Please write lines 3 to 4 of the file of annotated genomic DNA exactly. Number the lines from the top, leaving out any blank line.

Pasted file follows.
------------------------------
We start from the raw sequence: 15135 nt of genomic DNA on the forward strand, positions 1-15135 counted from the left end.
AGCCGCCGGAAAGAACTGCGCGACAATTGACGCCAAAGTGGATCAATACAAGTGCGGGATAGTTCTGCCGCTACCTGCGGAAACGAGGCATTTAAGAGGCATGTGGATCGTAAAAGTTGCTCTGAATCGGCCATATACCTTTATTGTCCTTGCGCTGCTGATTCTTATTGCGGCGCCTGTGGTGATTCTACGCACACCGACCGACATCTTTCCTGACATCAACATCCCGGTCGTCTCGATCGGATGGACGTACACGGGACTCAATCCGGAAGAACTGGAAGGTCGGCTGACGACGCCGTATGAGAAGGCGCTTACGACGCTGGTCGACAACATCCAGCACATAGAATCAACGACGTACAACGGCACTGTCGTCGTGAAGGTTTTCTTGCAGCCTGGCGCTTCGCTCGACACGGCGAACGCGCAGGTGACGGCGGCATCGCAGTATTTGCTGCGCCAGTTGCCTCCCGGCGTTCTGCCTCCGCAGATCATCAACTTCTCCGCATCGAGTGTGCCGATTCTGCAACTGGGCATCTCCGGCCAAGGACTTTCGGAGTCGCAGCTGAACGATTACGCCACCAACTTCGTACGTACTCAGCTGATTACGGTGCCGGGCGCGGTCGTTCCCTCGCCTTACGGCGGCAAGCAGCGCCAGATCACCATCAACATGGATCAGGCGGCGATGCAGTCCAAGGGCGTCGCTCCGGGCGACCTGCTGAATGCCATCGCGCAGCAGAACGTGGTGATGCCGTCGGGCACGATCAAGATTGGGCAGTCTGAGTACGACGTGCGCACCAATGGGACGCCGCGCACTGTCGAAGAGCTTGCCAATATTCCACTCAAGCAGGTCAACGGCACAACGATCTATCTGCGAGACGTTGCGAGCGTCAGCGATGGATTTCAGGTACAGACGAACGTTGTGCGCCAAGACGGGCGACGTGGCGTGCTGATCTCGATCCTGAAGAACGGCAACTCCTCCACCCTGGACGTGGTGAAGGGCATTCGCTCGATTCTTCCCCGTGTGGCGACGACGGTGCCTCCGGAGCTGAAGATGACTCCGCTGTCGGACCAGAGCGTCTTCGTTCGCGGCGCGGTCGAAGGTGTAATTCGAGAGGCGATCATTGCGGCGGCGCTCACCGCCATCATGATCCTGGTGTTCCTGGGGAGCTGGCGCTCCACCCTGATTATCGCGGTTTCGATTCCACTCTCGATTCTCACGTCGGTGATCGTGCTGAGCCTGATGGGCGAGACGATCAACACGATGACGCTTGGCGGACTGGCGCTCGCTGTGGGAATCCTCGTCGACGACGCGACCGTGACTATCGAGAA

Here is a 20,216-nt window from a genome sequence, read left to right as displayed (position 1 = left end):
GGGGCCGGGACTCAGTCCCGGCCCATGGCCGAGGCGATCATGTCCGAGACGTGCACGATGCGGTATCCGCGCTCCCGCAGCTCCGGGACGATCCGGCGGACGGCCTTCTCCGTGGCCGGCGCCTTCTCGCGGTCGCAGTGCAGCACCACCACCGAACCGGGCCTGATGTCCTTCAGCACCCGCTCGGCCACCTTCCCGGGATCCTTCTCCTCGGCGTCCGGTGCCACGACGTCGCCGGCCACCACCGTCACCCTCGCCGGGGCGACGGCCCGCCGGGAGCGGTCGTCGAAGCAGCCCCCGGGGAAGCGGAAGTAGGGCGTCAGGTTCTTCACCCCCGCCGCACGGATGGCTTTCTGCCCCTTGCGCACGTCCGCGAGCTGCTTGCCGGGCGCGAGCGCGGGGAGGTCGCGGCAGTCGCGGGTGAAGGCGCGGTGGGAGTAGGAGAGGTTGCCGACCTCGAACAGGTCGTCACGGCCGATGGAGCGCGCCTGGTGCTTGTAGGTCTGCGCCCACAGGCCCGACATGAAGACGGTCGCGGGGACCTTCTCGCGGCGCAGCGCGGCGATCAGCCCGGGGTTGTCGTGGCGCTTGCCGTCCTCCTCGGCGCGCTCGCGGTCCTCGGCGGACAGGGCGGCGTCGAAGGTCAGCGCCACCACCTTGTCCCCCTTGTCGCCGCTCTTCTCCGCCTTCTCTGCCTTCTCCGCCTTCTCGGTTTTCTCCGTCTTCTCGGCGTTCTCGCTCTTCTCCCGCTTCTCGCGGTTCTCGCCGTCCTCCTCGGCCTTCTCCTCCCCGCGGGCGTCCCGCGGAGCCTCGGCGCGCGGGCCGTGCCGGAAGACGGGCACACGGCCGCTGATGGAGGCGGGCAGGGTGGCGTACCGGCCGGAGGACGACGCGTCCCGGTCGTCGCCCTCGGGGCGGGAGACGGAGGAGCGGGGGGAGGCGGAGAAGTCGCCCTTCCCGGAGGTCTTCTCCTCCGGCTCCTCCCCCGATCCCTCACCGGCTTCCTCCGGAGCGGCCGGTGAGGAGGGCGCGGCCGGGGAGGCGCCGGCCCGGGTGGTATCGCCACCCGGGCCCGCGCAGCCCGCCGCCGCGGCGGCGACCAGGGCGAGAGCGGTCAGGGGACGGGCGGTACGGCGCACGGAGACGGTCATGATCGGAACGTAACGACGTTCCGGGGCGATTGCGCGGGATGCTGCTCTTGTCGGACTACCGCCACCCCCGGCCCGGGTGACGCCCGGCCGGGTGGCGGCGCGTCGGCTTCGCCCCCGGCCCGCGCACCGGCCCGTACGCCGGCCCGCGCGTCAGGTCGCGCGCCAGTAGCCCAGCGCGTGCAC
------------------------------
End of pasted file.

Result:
Here is a 20,216-nt window from a genome sequence, read left to right as displayed (position 1 = left end):
GGGGCCGGGACTCAGTCCCGGCCCATGGCCGAGGCGATCATGTCCGAGACGTGCACGATGCGGTATCCGCGCTCCCGCAGCTCCGGGACGATCCGGCGGACGGCCTTCTCCGTGGCCGGCGCCTTCTCGCGGTCGCAGTGCAGCACCACCACCGAACCGGGCCTGATGTCCTTCAGCACCCGCTCGGCCACCTTCCCGGGATCCTTCTCCTCGGCGTCCGGTGCCACGACGTCGCCGGCCACCACCGTCACCCTCGCCGGGGCGACGGCCCGCCGGGAGCGGTCGTCGAAGCAGCCCCCGGGGAAGCGGAAGTAGGGCGTCAGGTTCTTCACCCCCGCCGCACGGATGGCTTTCTGCCCCTTGCGCACGTCCGCGAGCTGCTTGCCGGGCGCGAGCGCGGGGAGGTCGCGGCAGTCGCGGGTGAAGGCGCGGTGGGAGTAGGAGAGGTTGCCGACCTCGAACAGGTCGTCACGGCCGATGGAGCGCGCCTGGTGCTTGTAGGTCTGCGCCCACAGGCCCGACATGAAGACGGTCGCGGGGACCTTCTCGCGGCGCAGCGCGGCGATCAGCCCGGGGTTGTCGTGGCGCTTGCCGTCCTCCTCGGCGCGCTCGCGGTCCTCGGCGGACAGGGCGGCGTCGAAGGTCAGCGCCACCACCTTGTCCCCCTTGTCGCCGCTCTTCTCCGCCTTCTCTGCCTTCTCCGCCTTCTCGGTTTTCTCCGTCTTCTCGGCGTTCTCGCTCTTCTCCCGCTTCTCGCGGTTCTCGCCGTCCTCCTCGGCCTTCTCCTCCCCGCGGGCGTCCCGCGGAGCCTCGGCGCGCGGGCCGTGCCGGAAGACGGGCACACGGCCGCTGATGGAGGCGGGCAGGGTGGCGTACCGGCCGGAGGACGACGCGTCCCGGTCGTCGCCCTCGGGGCGGGAGACGGAGGAGCGGGGGGAGGCGGAGAAGTCGCCCTTCCCGGAGGTCTTCTCCTCCGGCTCCTCCCCCGATCCCTCACCGGCTTCCTCCGGAGCGGCCGGTGAGGAGGGCGCGGCCGGGGAGGCGCCGGCCCGGGTGGTATCGCCACCCGGGCCCGCGCAGCCCGCCGCCGCGGCGGCGACCAGGGCGAGAGCGGTCAGGGGACGGGCGGTACGGCGCACGGAGACGGTCATGATCGGAACGTAACGACGTTCCGGGGCGATTGCGCGGGATGCTGCTCTTGTCGGACTACCGCCACCCCCGGCCCGGGTGACGCCCGGCCGGGTGGCGGCGCGTCGGCTTCGCCCCCGGCCCGCGCACCGGCCCGTACGCCGGCCCGCGCGTCAGGTCGCGCGCCAGTAGCCCAGCGCGTGCAC